By Thomas McKinnon 19 June 2009


For a number of reasons we were genuinely excited about the release of EA Sports Grand Slam Tennis. The new game is EA’s first outing into the world of competitive digital tennis in more than a decade. Further it is one of the first games to reach market with support for the Wii MotionPlus- Nintendo’s motion-sensing control add-on. Is there any wonder we held high expectations?


The game’s content got us really psyched to hit a few balls. It is the first tennis game- ever- released that includes all four Grand Slams; Wimbledon, the French Open, the Australia Open and the US Open.

The game’s licensed player roster is equally impressive, including a blend of 23 on circuit and legendary players. There really is something quite appealing about playing John McEnroe and Rafael Nadal in a single tournament.


EA, with their cute animations, have put a lot of work into creating a Wii-like appearance to the game. This doesn’t mean that it lacks real style however. Player models bear a striking resemblance to those they portray- albeit more like caricatures. The courts are as impressive giving a real sense of setting.

The crowds and marginal characters (ball boys, umpires etc.) are a bit of a let down though. They look lifeless and lack detail which detracts from the overall feel of the game.


A real positive about the game is its wide support of controls. Yes it’s the first game to support Wii Motion-Plus, but better than that is the fact that you are not forced to purchase the Motion-Plus add-on if you don’t want to.

Your good old Wiimote will do just fine. The game-play is, however, hugely altered as it becomes a game of timing, a lot like the Wii Tennis we’re used to, but with better graphics.

You can also make use of your Nunchuk for advanced play. The Nunchuk allows you to run around the court of your own volition. This does make the game painfully tough to play for beginners though.

Unfortunately our great expectations for the game were dashed by a non-intuitive control scheme.

We found shot-placement to be a real devil to workout. Naturally you get all the fancy top spin, slice and flat shots with the MotionPlus, but this means very little when you struggle to put the ball where you want. This is compounded by poor shot selection as choosing between backhand and forehand is anything but a choice at times.

These shot-placement and selection issues make winning games a real challenge even in the beginners level. This results in a very frustrating experience. The promise of MotionPlus and a polished EA Sports title are consequently just not delivered upon.


The poor control scheme does seriously affect the game-play. Playing in career mode is fairly difficult to begin with, as you start with a zero star rated player. This completely unskilled player is improved as you win games and tournaments. The trouble is you’re up against ranked players like Nadal and Federa, so it’s pretty tough going.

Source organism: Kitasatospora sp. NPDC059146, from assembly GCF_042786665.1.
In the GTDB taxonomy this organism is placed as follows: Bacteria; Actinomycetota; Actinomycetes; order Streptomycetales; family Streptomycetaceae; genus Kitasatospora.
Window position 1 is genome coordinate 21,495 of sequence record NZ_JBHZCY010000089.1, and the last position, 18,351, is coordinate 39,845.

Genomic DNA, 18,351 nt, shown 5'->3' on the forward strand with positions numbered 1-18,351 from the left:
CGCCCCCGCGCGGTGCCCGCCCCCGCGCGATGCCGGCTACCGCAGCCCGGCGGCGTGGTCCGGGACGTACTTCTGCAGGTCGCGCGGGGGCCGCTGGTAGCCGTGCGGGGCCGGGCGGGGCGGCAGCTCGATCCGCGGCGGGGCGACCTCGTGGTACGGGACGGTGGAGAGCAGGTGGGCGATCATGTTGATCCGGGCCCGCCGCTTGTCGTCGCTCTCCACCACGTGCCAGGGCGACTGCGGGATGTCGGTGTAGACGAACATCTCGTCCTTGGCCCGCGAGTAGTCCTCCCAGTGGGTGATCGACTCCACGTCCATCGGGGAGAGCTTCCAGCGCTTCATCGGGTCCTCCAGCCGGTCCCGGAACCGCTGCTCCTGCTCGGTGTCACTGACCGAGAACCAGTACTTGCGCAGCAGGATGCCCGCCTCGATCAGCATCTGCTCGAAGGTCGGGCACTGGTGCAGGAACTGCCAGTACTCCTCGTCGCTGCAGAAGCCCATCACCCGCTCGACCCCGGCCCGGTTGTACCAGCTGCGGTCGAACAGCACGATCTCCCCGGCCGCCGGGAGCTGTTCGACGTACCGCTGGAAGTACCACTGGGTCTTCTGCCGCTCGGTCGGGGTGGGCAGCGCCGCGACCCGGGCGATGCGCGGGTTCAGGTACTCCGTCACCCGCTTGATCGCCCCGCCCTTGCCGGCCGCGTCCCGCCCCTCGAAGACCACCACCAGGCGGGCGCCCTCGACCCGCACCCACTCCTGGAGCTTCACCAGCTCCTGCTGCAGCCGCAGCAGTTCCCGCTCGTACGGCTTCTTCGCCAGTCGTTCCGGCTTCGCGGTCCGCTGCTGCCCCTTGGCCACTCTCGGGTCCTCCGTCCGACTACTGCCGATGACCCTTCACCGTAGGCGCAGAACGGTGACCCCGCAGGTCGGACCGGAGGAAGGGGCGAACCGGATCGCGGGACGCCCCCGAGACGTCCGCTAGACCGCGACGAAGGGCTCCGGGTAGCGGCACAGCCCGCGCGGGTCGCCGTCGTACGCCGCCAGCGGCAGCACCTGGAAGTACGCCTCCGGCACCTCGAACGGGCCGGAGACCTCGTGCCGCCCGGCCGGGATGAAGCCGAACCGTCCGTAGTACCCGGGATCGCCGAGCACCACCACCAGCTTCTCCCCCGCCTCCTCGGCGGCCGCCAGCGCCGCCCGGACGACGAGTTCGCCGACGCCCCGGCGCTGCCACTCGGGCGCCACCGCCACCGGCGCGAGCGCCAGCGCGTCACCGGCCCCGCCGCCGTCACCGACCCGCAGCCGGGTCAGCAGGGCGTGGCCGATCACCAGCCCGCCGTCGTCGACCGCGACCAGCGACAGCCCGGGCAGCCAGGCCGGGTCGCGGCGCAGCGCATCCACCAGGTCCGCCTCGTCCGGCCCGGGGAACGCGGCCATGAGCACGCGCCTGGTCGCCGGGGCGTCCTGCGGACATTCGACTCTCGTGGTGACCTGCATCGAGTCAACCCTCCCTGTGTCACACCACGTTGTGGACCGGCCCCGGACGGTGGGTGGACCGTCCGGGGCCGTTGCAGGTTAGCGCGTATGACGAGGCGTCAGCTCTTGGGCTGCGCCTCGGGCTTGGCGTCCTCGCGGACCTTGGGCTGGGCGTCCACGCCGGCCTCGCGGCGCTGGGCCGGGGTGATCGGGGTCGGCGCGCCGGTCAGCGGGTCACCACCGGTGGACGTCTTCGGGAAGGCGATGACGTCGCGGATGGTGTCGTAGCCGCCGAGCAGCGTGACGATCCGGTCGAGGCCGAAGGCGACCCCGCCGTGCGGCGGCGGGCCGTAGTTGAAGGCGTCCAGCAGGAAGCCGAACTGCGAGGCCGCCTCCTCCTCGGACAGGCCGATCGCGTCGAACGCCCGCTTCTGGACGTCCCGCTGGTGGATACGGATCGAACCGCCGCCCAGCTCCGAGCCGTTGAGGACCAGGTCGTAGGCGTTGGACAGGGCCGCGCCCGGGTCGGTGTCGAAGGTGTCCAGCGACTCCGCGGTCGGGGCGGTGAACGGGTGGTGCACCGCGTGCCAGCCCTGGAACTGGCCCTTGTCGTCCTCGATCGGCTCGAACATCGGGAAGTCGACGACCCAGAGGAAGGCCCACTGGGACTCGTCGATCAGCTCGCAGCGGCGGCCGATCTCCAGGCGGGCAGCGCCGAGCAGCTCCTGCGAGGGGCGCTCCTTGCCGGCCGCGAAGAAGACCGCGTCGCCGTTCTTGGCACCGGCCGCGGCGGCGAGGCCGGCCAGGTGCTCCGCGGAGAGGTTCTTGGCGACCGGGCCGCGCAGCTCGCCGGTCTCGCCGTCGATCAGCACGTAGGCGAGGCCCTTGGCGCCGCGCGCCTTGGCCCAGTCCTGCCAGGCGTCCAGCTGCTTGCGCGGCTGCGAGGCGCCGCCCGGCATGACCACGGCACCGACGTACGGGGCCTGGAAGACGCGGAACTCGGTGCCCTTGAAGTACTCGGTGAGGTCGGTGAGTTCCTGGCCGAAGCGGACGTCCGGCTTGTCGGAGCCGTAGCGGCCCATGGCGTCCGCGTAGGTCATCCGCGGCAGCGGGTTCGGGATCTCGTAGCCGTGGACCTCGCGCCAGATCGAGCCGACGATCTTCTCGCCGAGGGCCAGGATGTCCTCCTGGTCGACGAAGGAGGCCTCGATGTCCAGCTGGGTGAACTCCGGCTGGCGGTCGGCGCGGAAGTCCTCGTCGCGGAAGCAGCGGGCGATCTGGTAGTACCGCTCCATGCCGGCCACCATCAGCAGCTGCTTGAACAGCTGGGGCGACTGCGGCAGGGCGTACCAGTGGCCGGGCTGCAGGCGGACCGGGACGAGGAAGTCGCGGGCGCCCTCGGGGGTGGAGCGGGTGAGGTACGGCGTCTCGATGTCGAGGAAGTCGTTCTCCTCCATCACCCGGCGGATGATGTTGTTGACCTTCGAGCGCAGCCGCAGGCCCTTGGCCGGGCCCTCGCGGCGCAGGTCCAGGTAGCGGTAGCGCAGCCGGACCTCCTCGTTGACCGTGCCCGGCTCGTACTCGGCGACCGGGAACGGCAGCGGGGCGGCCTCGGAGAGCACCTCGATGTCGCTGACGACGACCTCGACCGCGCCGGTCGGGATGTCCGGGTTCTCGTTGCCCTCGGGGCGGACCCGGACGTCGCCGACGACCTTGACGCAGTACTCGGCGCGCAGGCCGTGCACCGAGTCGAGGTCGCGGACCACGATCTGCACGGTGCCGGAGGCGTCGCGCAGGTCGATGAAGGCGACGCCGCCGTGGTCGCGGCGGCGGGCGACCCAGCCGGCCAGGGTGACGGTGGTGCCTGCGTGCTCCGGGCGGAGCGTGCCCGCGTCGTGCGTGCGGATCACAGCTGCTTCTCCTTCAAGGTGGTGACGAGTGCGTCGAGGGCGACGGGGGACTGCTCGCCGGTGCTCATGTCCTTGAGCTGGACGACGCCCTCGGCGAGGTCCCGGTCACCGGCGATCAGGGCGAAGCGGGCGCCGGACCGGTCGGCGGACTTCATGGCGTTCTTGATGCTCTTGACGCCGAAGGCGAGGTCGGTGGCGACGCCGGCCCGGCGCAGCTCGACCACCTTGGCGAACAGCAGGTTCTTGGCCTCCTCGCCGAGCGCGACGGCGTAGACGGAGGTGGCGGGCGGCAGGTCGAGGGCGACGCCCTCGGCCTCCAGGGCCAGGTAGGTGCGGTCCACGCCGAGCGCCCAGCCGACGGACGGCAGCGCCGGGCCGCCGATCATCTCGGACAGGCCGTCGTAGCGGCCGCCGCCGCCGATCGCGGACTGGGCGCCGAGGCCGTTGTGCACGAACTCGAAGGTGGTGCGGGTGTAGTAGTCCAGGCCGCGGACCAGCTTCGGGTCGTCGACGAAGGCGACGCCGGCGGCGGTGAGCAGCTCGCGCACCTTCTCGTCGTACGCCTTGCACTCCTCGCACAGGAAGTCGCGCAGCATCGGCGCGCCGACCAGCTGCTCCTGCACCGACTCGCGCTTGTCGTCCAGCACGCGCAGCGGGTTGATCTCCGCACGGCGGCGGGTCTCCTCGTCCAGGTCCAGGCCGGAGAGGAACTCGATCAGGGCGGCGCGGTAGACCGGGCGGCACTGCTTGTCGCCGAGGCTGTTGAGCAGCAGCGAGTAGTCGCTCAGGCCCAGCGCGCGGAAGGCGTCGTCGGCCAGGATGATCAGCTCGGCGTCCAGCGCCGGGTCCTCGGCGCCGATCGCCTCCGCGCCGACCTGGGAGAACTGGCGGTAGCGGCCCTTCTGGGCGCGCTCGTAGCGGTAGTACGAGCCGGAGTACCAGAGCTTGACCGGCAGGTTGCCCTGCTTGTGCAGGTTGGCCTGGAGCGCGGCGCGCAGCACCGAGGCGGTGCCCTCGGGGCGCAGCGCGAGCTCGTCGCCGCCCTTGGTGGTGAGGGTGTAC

A standout feature of the career mode is the character customisation tools. You are able to customise your characters appearance and playing style before you embark on your career. This adds a bit of personality and character to the game which boosts its overall charm.

Besides the career mode you are able to play exhibition matches and party games in the single-player mode. These are really just sideshows though, to keep you occupied for short periods of time.

The game becomes far more enjoyable in the multiplayer mode, online or off. This is primarily due to the fact that all players are confronted with the same control issue which evens out your chances of winning. Getting online is very straightforward and there are leaderboards to monitor, and ranked matches to play, but you can only play exhibition matches in multiplayer mode.

One of the game\'s major shortcomings was the lack of a decent tutorial. While it offers a practice mode, it is unfortunately a little basic and quite frankly hardly helpful. The game’s learning curve is consequently rather steep. All you get is a ball machine spitting at you and some indication of how to hit a flat, top spin, or slice shot. EA really let the side down on this front.


EA Sports Grand Slam Tennis promised much, but just failed to deliver on expectations. The use of the Wii MotionPlus should have been a revelation but it wasn’t- we didn’t even get a good idea of how well the add-on could potentially work. The look of the game, its multiplayer offering and over-all charm probably do just enough to make it worth playing. There will be times when you really find yourself enjoying it, but (and this is a big one) it won’t be long before you find yourself going off on a McEnroe tantrum.

It supports Wii MotionPlus. It features tons of current and legendary players and all four Grand Slams.
Shot-placement and selection is haphazard- making it frustrating to play.

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